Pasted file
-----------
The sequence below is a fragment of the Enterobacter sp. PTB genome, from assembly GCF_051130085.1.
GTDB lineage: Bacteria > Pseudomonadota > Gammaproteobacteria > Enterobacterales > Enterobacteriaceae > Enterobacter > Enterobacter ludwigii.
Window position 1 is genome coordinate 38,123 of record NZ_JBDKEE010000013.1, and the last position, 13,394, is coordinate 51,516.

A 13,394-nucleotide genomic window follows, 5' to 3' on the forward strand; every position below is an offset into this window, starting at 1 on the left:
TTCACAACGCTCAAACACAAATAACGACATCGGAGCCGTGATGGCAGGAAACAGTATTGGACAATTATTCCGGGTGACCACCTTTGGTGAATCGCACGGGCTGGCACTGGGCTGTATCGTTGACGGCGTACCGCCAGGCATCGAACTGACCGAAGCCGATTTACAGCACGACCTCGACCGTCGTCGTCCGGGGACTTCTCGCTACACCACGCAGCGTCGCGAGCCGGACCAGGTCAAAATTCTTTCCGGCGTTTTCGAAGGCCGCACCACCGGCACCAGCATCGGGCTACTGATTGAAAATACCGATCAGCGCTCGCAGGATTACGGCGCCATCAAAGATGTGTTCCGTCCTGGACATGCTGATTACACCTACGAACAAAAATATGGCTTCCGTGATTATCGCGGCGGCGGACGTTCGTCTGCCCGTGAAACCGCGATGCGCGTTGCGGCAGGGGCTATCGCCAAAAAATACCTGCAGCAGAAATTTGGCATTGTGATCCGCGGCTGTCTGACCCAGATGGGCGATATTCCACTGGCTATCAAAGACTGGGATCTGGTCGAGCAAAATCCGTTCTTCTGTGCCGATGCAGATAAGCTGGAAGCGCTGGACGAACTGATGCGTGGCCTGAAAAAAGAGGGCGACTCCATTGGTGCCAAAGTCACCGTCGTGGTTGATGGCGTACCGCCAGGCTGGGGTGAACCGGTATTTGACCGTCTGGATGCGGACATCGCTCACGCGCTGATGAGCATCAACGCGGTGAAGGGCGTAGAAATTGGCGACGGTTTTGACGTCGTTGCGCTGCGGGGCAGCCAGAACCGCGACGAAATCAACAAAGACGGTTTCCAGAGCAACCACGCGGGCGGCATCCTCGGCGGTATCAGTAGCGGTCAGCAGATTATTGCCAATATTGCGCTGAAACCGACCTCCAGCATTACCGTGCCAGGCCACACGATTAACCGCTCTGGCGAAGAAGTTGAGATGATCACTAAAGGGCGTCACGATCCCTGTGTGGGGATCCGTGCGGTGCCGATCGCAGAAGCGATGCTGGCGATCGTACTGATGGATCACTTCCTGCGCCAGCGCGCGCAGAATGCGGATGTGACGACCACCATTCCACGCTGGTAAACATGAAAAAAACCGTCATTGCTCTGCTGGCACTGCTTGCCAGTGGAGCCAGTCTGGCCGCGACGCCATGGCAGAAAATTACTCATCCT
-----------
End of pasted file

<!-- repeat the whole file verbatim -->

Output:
The sequence below is a fragment of the Enterobacter sp. PTB genome, from assembly GCF_051130085.1.
GTDB lineage: Bacteria > Pseudomonadota > Gammaproteobacteria > Enterobacterales > Enterobacteriaceae > Enterobacter > Enterobacter ludwigii.
Window position 1 is genome coordinate 38,123 of record NZ_JBDKEE010000013.1, and the last position, 13,394, is coordinate 51,516.

A 13,394-nucleotide genomic window follows, 5' to 3' on the forward strand; every position below is an offset into this window, starting at 1 on the left:
TTCACAACGCTCAAACACAAATAACGACATCGGAGCCGTGATGGCAGGAAACAGTATTGGACAATTATTCCGGGTGACCACCTTTGGTGAATCGCACGGGCTGGCACTGGGCTGTATCGTTGACGGCGTACCGCCAGGCATCGAACTGACCGAAGCCGATTTACAGCACGACCTCGACCGTCGTCGTCCGGGGACTTCTCGCTACACCACGCAGCGTCGCGAGCCGGACCAGGTCAAAATTCTTTCCGGCGTTTTCGAAGGCCGCACCACCGGCACCAGCATCGGGCTACTGATTGAAAATACCGATCAGCGCTCGCAGGATTACGGCGCCATCAAAGATGTGTTCCGTCCTGGACATGCTGATTACACCTACGAACAAAAATATGGCTTCCGTGATTATCGCGGCGGCGGACGTTCGTCTGCCCGTGAAACCGCGATGCGCGTTGCGGCAGGGGCTATCGCCAAAAAATACCTGCAGCAGAAATTTGGCATTGTGATCCGCGGCTGTCTGACCCAGATGGGCGATATTCCACTGGCTATCAAAGACTGGGATCTGGTCGAGCAAAATCCGTTCTTCTGTGCCGATGCAGATAAGCTGGAAGCGCTGGACGAACTGATGCGTGGCCTGAAAAAAGAGGGCGACTCCATTGGTGCCAAAGTCACCGTCGTGGTTGATGGCGTACCGCCAGGCTGGGGTGAACCGGTATTTGACCGTCTGGATGCGGACATCGCTCACGCGCTGATGAGCATCAACGCGGTGAAGGGCGTAGAAATTGGCGACGGTTTTGACGTCGTTGCGCTGCGGGGCAGCCAGAACCGCGACGAAATCAACAAAGACGGTTTCCAGAGCAACCACGCGGGCGGCATCCTCGGCGGTATCAGTAGCGGTCAGCAGATTATTGCCAATATTGCGCTGAAACCGACCTCCAGCATTACCGTGCCAGGCCACACGATTAACCGCTCTGGCGAAGAAGTTGAGATGATCACTAAAGGGCGTCACGATCCCTGTGTGGGGATCCGTGCGGTGCCGATCGCAGAAGCGATGCTGGCGATCGTACTGATGGATCACTTCCTGCGCCAGCGCGCGCAGAATGCGGATGTGACGACCACCATTCCACGCTGGTAAACATGAAAAAAACCGTCATTGCTCTGCTGGCACTGCTTGCCAGTGGAGCCAGTCTGGCCGCGACGCCATGGCAGAAAATTACTCATCCT